Research Indicates TikTok Searches Infested with ‘Toxic Misinformation’

The tween dance platform apparently also offers wildly inaccurate info on everything from COVID to the 2020 election to Ukraine

New research suggests that social media behemoth TikTok poses threats to its youthful devotees beyond the obvious stupid and even deadly challenges showcased there, revealing that the site promotes an alarmingly high degree of misinformation on crucial topics.

In a study released Wednesday titled “Beware the ‘New Google:’ TikTok’s Search Engine Pumps Toxic Misinformation To Its Young Users,” online misinformation tracker NewsGuard  said that TikTok users searching topics like COVID, the invasion of Ukraine and the 2020 election, among others, are more than likely to be fed myths, hoaxes, nonsense, and other versions of that 2016 coinage “alternative facts.”

When the analysts searched key news topics on the platform, they found that nearly one in five videos automatically suggested contained misinformation potentially shared with its 1 billion users, the Associated Press reports.

The first 10 videos yielded from a search of “mRNA vaccine” contained five false or erroneous clips, including baseless claims that the COVID-19 vaccine causes “permanent damage in children’s critical organs.” Searches on other topics—including abortionthe 2020 electionthe Jan. 6 insurrection at the U.S. Capitol, climate change and Russia’s invasion of Ukraine—yielded a similar ratio of bogus-to-real content.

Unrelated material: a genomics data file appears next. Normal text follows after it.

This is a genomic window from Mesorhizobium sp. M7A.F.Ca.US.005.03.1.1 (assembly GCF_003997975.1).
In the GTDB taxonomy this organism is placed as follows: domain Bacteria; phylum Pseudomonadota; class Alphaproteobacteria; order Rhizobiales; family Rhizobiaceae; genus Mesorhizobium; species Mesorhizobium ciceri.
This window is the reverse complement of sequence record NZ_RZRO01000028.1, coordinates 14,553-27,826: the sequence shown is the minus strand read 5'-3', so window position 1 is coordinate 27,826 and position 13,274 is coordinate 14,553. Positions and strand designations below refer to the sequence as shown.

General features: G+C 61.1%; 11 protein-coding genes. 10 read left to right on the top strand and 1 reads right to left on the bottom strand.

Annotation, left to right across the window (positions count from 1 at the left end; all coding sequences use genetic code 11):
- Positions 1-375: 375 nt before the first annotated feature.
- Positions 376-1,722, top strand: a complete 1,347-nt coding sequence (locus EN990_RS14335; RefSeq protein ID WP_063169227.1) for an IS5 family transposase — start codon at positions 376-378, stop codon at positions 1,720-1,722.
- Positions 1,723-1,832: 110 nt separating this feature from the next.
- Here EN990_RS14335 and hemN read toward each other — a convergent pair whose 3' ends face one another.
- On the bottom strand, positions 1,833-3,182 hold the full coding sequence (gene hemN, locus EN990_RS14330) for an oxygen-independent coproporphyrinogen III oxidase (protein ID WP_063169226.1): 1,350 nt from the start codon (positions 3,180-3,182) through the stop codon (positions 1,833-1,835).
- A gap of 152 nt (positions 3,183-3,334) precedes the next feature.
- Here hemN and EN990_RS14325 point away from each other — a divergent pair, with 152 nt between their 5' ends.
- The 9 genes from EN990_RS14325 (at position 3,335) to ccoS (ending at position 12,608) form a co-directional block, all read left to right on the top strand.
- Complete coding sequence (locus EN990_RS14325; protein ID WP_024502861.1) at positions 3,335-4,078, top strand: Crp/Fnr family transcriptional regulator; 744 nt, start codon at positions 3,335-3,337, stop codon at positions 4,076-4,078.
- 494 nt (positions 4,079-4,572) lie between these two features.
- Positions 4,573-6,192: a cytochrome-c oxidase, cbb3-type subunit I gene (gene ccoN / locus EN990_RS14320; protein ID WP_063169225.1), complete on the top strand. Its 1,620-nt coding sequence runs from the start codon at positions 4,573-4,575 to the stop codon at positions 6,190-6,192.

NewsGuard founder Steven Brill (Brill’s Content, Court TV), said the fact that such a high percentage of wrong or malicious information is so quickly shared by the second-most popular platform in the world is concerning to say the least.

Since TikTok’s Chinese owner ByteDance has not shared its specific practices for preventing—or allowing—misinformation on the site, Brill said he must speculate, telling the AP: “It’s either incompetence or it’s something worse.”

In response to NewsGuard’s report, TikTok released a statement that noted its community guidelines prohibit harmful misinformation and claimed it was working to promote authoritative content. “We do not allow harmful misinformation, including medical misinformation, and we will remove it from the platform,” the statement read.

Of the 102 million videos TikTok removed for rule violations in the first quarter of 2022,  a tiny percentage were ejected for misinformation. In fact, the researchers found that the platform’s search tool often seems designed to steer users to false claims in some cases.

When they typed “COVID vaccine,” the tool suggested searches on key words including “COVID vaccine exposed” and “COVID vaccine injury.” On Google, the same key words promoted searches relating to more accurate information about vaccine clinics, the different types of vaccines and booster shots.

TikTok’s rise in popularity has caught the attention of state officials and federal lawmakers, some of whom have expressed concerns about its data privacy and security.

At today’s hearing on social media and national security, the Senate Homeland Security and Governmental Affairs Committee was slated to have TikTok’s chief operating officer, Vanessa Pappas, testify along with representatives from YouTube, Twitter, and Meta, owners of Instagram and Facebook.

But unlike its social media peers, TikTok is, according to online performance company Cloudfare, the second-most popular domain in the world, surpassed only by Google.

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